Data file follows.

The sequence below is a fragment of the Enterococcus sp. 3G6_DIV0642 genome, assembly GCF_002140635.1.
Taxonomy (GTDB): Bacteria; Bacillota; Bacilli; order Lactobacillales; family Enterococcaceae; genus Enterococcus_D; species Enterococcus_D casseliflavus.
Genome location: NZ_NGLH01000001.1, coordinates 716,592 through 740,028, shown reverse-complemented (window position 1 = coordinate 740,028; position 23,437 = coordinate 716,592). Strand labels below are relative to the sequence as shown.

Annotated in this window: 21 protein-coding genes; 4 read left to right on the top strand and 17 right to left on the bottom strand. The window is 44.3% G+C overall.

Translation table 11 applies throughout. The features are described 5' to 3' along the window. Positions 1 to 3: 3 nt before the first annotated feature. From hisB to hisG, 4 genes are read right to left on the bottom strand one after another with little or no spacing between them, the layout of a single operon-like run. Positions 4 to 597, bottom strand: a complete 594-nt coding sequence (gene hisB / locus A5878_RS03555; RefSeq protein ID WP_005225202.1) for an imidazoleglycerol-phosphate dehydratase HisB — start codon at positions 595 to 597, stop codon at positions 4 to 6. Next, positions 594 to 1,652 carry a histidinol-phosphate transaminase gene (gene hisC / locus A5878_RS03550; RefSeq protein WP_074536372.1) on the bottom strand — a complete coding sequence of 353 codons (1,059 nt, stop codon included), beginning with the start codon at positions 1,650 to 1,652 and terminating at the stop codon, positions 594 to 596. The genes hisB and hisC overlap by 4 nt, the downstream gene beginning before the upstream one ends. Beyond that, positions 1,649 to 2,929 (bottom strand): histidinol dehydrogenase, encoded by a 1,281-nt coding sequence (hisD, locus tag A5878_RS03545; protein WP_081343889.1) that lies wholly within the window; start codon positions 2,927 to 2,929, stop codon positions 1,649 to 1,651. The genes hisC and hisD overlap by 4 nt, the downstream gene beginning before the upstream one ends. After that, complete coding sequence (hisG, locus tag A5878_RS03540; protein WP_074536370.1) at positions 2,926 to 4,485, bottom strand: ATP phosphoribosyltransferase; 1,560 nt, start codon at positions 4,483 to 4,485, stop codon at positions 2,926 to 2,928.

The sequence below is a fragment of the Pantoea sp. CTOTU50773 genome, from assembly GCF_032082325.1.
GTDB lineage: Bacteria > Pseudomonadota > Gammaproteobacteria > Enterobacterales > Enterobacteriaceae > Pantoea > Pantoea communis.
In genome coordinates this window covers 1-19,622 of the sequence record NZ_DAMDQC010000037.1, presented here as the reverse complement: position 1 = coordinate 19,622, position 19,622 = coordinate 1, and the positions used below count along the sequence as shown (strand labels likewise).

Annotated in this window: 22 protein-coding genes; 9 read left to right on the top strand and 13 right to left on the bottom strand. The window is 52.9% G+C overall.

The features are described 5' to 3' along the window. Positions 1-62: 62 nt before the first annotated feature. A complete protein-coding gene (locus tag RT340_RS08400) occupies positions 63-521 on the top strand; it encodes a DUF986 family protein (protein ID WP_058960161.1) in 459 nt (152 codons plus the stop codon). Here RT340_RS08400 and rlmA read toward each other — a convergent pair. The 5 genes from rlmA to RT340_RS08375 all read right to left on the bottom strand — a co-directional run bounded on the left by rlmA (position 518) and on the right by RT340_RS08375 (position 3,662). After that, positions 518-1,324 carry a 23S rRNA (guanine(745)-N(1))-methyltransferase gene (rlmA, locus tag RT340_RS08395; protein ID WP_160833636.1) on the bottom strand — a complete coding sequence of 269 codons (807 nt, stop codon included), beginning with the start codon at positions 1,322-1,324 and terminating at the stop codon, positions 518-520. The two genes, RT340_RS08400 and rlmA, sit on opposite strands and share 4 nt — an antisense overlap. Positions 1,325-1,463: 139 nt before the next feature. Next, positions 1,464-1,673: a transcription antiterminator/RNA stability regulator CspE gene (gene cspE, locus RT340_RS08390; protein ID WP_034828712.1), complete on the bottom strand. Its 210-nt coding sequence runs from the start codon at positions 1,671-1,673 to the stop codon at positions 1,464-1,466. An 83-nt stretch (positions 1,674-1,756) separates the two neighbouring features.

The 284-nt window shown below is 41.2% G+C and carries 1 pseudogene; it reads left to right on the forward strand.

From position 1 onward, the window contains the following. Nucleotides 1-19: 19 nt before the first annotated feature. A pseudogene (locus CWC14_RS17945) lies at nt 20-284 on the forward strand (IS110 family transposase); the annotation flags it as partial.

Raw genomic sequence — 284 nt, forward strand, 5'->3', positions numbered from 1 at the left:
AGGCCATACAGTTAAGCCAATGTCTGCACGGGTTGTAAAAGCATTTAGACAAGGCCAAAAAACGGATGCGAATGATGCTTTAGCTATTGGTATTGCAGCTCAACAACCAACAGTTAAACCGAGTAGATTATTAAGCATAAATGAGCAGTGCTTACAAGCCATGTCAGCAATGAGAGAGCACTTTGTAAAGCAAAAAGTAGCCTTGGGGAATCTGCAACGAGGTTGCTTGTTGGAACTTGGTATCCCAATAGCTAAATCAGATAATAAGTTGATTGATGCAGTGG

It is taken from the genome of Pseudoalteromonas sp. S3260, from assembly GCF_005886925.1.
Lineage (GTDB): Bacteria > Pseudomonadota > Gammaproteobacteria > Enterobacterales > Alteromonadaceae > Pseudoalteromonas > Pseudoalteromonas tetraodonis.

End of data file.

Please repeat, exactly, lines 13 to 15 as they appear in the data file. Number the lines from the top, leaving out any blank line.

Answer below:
Raw genomic sequence — 284 nt, forward strand, 5'->3', positions numbered from 1 at the left:
AGGCCATACAGTTAAGCCAATGTCTGCACGGGTTGTAAAAGCATTTAGACAAGGCCAAAAAACGGATGCGAATGATGCTTTAGCTATTGGTATTGCAGCTCAACAACCAACAGTTAAACCGAGTAGATTATTAAGCATAAATGAGCAGTGCTTACAAGCCATGTCAGCAATGAGAGAGCACTTTGTAAAGCAAAAAGTAGCCTTGGGGAATCTGCAACGAGGTTGCTTGTTGGAACTTGGTATCCCAATAGCTAAATCAGATAATAAGTTGATTGATGCAGTGG

It is taken from the genome of Pseudoalteromonas sp. S3260, from assembly GCF_005886925.1.